Miramax is about to become an independent company again and Google is hoping to be its first partner. The search giant is in talks to license Miramax’s 700+ film library for distribution on YouTube and Google TV, the LA Times reports. The move could help Google remain relevant amidst a growing number of competitors.
Since its launch last month, Google TV has seen several setbacks as a significant number of broadcast networks and cable channels have blocked the devices from accessing their web-accessible TV episodes and movies. YouTube also faces increased competition from subscription streaming services like Hulu and Netflix, which offer what YouTube lacks: network television shows and Hollywood movies.
Miramax has a diverse film library. No Country For Old Men, The Queen, Kill Bill, Good Will Hunting, The Cider House Rules, Cold Mountain, Gangs of New York, Clerks, Chasing Amy, Bridgette Jones’s Diary, City of God, Finding Neverland, Pulp Fiction, Trainspotting, and Chicago are some of its best known films. However, it is unknown how many of these films will actually be available for Google to license. Cable networks and pay channels like Starz often buy exclusive licenses to films that last anywhere from a few months to more than a decade. Netflix recently made a deal with Starz valued at $1 billion.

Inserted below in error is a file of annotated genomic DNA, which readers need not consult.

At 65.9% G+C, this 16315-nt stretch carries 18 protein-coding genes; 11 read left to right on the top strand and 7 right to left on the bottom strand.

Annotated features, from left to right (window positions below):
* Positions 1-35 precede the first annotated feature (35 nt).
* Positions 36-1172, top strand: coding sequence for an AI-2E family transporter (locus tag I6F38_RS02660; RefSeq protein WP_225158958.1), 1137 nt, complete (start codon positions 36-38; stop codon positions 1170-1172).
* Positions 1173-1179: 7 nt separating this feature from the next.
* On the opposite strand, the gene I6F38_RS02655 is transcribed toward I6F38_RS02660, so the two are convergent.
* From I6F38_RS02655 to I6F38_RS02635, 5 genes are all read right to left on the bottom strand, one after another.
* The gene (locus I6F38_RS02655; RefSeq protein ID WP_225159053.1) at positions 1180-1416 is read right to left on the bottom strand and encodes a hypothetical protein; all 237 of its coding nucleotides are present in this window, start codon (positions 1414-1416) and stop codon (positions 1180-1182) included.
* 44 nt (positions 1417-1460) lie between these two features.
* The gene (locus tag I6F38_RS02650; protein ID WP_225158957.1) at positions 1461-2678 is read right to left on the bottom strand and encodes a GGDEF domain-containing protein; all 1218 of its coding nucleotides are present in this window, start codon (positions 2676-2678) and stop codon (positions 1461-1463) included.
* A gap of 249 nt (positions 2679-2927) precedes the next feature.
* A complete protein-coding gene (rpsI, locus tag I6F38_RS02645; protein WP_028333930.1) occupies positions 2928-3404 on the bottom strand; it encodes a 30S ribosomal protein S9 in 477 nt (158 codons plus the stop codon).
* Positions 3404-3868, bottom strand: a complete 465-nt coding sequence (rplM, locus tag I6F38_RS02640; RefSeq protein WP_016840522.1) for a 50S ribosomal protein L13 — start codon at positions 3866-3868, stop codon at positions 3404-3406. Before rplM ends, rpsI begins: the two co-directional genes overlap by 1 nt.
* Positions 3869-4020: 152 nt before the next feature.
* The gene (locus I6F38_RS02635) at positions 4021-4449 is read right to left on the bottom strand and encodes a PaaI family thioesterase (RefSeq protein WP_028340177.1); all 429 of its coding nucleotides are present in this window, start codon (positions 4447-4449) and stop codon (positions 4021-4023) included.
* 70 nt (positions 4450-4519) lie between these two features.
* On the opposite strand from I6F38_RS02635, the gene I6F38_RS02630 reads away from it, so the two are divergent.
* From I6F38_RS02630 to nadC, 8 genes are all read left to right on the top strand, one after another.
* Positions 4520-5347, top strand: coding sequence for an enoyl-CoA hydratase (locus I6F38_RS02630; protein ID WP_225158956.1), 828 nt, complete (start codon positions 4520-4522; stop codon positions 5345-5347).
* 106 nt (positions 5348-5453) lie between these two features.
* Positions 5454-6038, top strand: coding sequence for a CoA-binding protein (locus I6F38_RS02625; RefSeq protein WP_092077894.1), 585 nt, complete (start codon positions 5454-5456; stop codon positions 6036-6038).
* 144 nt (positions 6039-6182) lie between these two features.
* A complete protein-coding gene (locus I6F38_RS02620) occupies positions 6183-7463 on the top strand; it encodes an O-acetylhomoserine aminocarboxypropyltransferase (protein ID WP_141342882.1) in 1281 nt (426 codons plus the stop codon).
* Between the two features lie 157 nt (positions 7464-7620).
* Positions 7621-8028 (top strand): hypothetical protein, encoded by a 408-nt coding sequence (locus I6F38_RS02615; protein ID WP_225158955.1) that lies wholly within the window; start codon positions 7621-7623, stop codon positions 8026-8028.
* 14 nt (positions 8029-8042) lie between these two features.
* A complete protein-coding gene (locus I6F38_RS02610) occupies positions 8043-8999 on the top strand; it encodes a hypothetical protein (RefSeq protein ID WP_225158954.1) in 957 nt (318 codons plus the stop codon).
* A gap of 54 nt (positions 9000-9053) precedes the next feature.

In July, an investor group led by Ron Tutor and Colony Capital agreed to purchase Miramax from Disney for $660 million, a deal which should finalize in the coming weeks. Once the company is sold, the deal may move forward.
It will be interesting how Google distributes the films, should a deal be finalized. YouTube and Google TV do not currently have subscription fees or pay-per-play content.
Do you think Google needs to license its own content for YouTube and Google TV?